3

I'm having some trouble regarding the layout of nested subscripts/superscripts when used as underscored argument of argmin/min/max operators.

I have defined \argmin{} operator as:

\DeclareMathOperator*{\argmin}{arg\,min}

and then used inside:

\[\bm \theta_c^p \coloneqq  \adjustlimits\argmin_{\bm \theta_c \in \mathbb{R}^{n_{p} } }  \max_{\bm \theta \in \mathcal{D}_{\bm \theta}} \left\| \bm \theta - \bm \theta_c \right\|_p \]

in order to get:

enter image description here

My issue is that the actual output is not completely satisfactory mainly owing to wrong size of the subscript 'p' of 'n': they are both scriptscriptstyle so they have the same size and it results in a quite odd layout. I have already tried manipulating the size with no success whatsoever, even with \scalebox.

Which could be a simple and clean solution to this problem?

EDIT: I removed the part of the question that makes it a duplicate, the rest of the question is completely different from the "height issue" of adjacent operators (thanks to the use of \adjustlimits it is not an issue anymore)

12
  • For the last problem, use _{\min} instead of _{min}. You also have a problem with the layout of \argmin (thin space between arg and min).
    – Bernard
    Dec 10, 2016 at 12:40
  • A simple solution would be \smash{...}, which makes the argument have no height. You could use this to eliminate the depth of the g and the height of the ^{n_p}. However, the formulas will be too close then. So instead you could do the opposite and add a \vphantom to the other part.
    – Scz
    Dec 10, 2016 at 12:50
  • Regarding the mark as duplicate, I fixed the question so that now it is a totally different subject. @egreg that works perfectly, it fixes the height issue, but not the size issue in the subscript of the superscript.
    – Vexx23
    Dec 10, 2016 at 14:10
  • @Bernard also this simple solution is perfect. As regards the thin space, I have followed the advices in tex.stackexchange.com/questions/5223/…
    – Vexx23
    Dec 10, 2016 at 14:10
  • @Scz it looks like I'm placing that command in the wrong way since it does not influence the layout
    – Vexx23
    Dec 10, 2016 at 14:10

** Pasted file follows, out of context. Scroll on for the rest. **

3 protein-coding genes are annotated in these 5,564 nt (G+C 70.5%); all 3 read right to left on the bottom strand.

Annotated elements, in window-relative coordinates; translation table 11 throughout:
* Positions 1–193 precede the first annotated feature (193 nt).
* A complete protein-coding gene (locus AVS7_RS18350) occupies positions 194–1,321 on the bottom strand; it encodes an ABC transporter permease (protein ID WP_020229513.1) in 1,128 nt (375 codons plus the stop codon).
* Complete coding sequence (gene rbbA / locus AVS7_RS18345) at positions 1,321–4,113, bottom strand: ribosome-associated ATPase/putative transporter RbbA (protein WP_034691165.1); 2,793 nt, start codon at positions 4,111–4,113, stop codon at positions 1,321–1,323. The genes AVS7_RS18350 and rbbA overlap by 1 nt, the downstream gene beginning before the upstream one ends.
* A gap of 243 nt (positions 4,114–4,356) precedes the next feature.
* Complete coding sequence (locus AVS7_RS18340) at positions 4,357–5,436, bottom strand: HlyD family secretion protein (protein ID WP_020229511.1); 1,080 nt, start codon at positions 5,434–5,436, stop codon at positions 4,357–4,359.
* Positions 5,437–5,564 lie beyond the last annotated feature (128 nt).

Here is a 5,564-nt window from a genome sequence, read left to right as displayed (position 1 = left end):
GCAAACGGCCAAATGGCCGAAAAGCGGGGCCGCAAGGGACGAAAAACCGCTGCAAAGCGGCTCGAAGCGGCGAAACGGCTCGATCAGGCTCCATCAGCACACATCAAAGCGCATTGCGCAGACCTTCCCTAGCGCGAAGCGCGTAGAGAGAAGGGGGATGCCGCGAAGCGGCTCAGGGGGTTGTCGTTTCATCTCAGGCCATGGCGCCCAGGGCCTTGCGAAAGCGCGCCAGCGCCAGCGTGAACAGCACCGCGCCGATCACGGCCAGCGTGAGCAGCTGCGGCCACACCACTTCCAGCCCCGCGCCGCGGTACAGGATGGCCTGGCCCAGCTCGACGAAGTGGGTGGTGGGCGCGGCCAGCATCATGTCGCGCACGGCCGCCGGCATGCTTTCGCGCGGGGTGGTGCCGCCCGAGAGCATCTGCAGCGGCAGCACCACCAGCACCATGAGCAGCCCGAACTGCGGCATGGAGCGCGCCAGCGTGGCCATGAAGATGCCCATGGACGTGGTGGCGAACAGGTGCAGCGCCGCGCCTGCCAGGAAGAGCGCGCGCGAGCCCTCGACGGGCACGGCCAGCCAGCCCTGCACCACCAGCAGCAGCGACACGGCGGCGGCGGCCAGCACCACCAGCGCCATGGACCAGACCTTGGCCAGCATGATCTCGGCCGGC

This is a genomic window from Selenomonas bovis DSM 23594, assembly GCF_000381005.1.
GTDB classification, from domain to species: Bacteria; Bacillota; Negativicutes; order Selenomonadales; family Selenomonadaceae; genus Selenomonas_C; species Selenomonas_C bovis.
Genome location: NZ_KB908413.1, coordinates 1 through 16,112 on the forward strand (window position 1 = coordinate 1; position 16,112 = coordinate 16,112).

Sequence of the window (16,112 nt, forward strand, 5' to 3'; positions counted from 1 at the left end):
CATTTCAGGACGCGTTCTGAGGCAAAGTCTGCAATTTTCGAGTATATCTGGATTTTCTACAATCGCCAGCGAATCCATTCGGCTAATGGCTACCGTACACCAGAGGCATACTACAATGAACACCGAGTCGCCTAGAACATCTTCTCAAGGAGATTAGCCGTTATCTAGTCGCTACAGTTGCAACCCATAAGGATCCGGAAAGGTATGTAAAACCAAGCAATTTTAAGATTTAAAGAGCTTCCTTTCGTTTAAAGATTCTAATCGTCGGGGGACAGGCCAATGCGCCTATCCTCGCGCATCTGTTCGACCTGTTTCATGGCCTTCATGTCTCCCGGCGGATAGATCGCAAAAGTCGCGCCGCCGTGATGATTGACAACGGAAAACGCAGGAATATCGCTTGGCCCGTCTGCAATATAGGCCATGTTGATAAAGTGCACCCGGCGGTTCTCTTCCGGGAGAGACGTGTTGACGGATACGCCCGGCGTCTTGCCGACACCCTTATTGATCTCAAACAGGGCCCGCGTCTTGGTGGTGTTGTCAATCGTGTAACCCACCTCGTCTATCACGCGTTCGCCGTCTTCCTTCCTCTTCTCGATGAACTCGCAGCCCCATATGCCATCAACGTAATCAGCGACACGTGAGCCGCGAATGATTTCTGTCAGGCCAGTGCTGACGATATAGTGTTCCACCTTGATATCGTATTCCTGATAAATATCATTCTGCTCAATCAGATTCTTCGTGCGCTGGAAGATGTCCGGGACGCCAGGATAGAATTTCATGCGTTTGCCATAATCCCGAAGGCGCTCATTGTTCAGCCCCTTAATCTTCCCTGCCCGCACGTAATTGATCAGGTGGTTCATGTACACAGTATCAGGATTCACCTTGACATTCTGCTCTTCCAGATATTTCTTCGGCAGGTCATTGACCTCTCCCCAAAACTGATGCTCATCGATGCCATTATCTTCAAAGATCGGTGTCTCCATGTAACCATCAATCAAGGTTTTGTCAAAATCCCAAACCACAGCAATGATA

2 Answers 2

1

You can get a smaller subscript with a trick:

\RequirePackage{fix-cm}
\documentclass{article}
\usepackage{mathtools,amssymb}
\usepackage{bm}

\DeclareMathOperator*{\argmin}{arg\,min}
\DeclareMathSizes{5}{5}{4}{4}


\begin{document}

\[
\bm{\theta}_c^p \coloneqq
\adjustlimits\argmin_{\bm{\theta}_c \in \mathbb{R}^{n_{p}}}
             \max_{\bm{\theta} \in \mathcal{D}_{\bm \theta}}
             \lVert\bm{\theta} - \bm \theta_c \rVert_p
\]
\[
\bm{\theta}_c^p \coloneqq
\adjustlimits\argmin_{\bm{\theta}_c \in \mathbb{R}^{\text{$n_{p}$}}}
             \max_{\bm{\theta} \in \mathcal{D}_{\bm \theta}}
             \lVert\bm{\theta} - \bm \theta_c \rVert_p
\]

\end{document}

enter image description here

On the other hand, using a symbol with two different meanings in the same formula is not really recommended.

1
  • I think n_p is used because all the other letters, usually employed for integers, are used for different purposes (number of input p, number of outputs q, delay on the input m, delay on the output n, etc.) but yet you have made a very good point, this notation should be modified. Anyway the problem could arise also with consistent notations, so this solution will be useful anyway.
    – Vexx23
    Dec 11, 2016 at 9:22
4

Expanding on my comment, you should remember that you do not absolutely have to put the specification of the domain of \max or \min or ... as subscript to the word, but can use set notation instead, e.g.

\max \{ (x-3) : x \in [-1,1] \}

instead of `\max_{x\in [-1,1]} (x-3). This particularly appropriate when the domain specification is long and/or involves many levels of sub/superscripts. In you case, you could apply the technique to the outer argmin:

Sample output

\documentclass{article}

\usepackage{mathtools,amssymb,bm}

\DeclareMathOperator*{\argmin}{arg\,min}
\DeclarePairedDelimiter{\norm}{\lVert}{\rVert}

\newcommand{\btheta}{\bm \theta}

\begin{document}

\begin{equation*}
  \btheta_c^p \coloneqq
  \argmin
  \Bigl\{
    \max_{\btheta \in \mathcal{D}_{\btheta}} \norm{\btheta - \btheta_c}_p
    : \btheta_c \in \mathbb{R}^{n_{p} }
  \Bigr\}
\end{equation*}

\end{document}
1
  • I didn't know this kind of notation yet, it is most useful, especially when writing very long constraints in the argument for linear programming or polynomial optimization problems
    – Vexx23
    Dec 11, 2016 at 10:48

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